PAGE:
Almost 40 convicted criminals who are in the country illegally were released by New York City jails and subsequently reoffended during a three-month period beginning in January.
Immigration and Customs Enforcement (ICE) said it had placed detainers on all of those criminals, as well as 400 other illegal aliens who were in NYPD or Department of Corrections custody.
The detainer asked the jails to notify ICE when an alien in custody will be released, so that the agency can assume custody.
“Simply put, the politics and rhetoric in this city are putting its own communities at an unnecessary risk,” said Scott Mechowski, acting field office director for ICE Enforcement and Removal Operations in New York.
One of the criminals who reoffended is a 28-year-old Salvadoran man who was arrested for assault in March, released by the jail, and then arrested for robbery in April.
A 20-year-old from Guatemala was arrested in January for a felony assault on an elderly person over 65 years of age. He was released and then arrested in February for felony grand larceny, and again in March for resisting arrest. ICE placed a detainer on him each time he was arrested.
ICE has not had an office in New York jails since 2014, when the mayor’s office signed a sanctuary policy that only allows detainers to be honored when the crime is one of 170 considered egregious by the city. The Mayor’s Office of Immigrant Affairs says ICE is allowed to enter and interview detainees in custody if the detainee provides consent.
Another individual who was released, despite a detainer, is a 20-year-old illegal alien from Jamaica who was arrested for possession of a weapon in April. His criminal history also includes arrests for fraud, robbery, and homicide.
“ICE has no choice but to continue to conduct at-large arrests in local neighborhoods and at worksites, wasting valuable resources on criminal aliens who could be securely turned over to ICE custody at jails and prisons,” Mechowski said.
Operation Safe City, conducted in September last year, netted 450 illegal aliens in several cities that fail to honor detainers, including New York, Washington, Baltimore, and Los Angeles.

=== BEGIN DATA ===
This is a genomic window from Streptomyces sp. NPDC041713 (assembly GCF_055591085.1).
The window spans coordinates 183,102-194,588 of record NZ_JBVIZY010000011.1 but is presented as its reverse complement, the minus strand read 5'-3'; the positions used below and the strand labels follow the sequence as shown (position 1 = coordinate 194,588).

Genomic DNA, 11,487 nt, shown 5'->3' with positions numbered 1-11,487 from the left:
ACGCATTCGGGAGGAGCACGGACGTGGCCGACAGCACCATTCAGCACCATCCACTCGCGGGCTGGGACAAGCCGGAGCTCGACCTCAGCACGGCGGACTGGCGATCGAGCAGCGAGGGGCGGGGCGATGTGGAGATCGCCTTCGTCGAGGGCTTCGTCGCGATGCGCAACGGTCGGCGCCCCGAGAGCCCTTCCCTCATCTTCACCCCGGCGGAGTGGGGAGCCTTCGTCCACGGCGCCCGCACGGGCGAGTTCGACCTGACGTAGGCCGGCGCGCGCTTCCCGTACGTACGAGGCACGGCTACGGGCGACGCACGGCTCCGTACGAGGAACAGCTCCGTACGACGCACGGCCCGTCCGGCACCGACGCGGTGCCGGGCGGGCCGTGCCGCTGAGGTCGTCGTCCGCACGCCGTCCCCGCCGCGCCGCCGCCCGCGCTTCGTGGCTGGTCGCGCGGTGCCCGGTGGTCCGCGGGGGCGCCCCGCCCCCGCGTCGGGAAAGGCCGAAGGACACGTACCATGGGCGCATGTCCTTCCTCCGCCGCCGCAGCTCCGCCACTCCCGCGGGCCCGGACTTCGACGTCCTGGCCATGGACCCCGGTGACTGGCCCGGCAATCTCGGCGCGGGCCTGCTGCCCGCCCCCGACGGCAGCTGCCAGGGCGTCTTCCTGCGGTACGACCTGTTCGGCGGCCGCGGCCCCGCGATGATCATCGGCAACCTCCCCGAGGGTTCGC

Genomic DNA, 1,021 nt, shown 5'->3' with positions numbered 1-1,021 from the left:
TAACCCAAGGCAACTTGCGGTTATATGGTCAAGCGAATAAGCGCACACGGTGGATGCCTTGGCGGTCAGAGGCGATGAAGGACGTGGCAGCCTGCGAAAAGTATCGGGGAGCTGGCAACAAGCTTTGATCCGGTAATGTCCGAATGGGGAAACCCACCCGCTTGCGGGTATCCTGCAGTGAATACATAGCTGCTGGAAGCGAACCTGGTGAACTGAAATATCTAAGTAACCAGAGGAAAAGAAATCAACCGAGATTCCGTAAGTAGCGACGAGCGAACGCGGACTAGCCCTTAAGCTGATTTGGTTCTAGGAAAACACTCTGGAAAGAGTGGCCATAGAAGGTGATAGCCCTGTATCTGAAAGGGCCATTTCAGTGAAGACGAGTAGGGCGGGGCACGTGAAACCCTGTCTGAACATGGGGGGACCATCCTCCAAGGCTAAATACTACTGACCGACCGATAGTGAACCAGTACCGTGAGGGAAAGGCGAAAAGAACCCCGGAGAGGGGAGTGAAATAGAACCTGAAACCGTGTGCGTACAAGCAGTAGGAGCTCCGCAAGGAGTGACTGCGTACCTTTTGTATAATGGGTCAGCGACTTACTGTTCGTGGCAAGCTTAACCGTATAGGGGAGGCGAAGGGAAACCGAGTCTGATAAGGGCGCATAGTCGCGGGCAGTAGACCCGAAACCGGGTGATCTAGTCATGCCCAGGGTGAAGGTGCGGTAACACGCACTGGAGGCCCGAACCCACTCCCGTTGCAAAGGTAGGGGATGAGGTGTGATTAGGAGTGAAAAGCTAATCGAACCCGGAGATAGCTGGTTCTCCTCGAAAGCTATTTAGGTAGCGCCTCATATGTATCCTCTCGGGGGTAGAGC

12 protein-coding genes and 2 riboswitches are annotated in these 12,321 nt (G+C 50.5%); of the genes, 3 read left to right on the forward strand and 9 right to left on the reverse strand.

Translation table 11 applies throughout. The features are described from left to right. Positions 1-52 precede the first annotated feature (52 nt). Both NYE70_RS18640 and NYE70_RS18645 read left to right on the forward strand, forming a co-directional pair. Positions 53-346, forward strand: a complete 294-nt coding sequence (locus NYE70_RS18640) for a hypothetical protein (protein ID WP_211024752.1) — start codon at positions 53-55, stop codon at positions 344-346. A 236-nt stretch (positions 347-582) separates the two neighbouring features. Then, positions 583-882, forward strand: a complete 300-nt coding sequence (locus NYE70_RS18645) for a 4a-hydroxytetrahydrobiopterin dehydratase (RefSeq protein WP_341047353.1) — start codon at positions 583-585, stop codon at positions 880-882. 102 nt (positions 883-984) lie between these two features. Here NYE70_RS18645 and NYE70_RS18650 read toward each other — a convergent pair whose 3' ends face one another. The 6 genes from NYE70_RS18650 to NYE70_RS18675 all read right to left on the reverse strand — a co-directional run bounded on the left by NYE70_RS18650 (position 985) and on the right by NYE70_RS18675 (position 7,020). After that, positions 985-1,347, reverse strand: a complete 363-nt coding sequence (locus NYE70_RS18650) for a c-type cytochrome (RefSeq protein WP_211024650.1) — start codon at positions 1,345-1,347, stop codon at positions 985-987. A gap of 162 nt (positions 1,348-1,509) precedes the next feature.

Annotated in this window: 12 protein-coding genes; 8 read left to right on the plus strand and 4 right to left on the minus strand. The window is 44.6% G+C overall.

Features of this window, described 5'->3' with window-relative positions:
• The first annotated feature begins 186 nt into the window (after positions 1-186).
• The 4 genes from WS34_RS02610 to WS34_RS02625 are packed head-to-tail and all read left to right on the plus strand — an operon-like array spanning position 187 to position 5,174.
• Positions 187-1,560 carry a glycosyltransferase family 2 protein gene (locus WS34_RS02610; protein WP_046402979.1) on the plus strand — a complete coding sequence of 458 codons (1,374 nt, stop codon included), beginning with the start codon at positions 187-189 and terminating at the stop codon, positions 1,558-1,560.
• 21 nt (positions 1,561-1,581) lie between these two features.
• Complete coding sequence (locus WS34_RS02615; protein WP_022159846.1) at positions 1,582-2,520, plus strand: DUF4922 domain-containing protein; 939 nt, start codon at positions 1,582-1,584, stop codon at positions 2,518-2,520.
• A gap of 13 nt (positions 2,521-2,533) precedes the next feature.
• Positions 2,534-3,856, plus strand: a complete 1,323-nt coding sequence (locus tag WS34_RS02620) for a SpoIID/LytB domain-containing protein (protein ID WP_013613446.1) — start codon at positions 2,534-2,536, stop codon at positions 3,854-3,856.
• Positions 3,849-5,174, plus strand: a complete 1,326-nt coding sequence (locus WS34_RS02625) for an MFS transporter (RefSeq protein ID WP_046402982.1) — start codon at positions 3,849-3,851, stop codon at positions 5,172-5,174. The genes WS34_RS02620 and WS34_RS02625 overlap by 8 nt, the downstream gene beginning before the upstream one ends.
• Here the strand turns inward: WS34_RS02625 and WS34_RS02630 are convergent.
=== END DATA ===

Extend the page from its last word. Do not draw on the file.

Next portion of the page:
“Sanctuary jurisdictions that do not honor detainers or allow us access to jails and prisons are shielding criminal aliens from immigration enforcement and creating a magnet for illegal immigration,” said ICE Deputy Director Tom Homan, after the operation.
Homan said statistics show that more than half of criminals will reoffend in the first year of being released.
Data from the Arizona state prison system shows that illegal immigrants are at least 142 percent more likely to be convicted of a crime than other Arizonans, according to a study by John Lott, founder and president of the Crime Prevention Research Center.
Lott also found that illegal immigrants tend to commit more serious crimes, serve 10.5 percent longer sentences, are more likely to be classified as dangerous, and are 45 percent more likely to be gang members than U.S. citizens. They are also much more likely to commit sexual offenses against minors, sexual assault, DUI, and armed robbery.
The data represent all of the prisoners who entered the Arizona Corrections Department from January 1985 through June 2017.
During that period, 464,641 prisoners entered the system, Lott obtained citizenship status information for 462,978 of them.
Correction: A previous version of this article stated New York City does not allow ICE to into its jails. According to the Mayor’s Office of Immigrant Affairs, ICE is allowed to enter and interview detainees in custody if the detainee provides consent. Epoch Times regrets the error.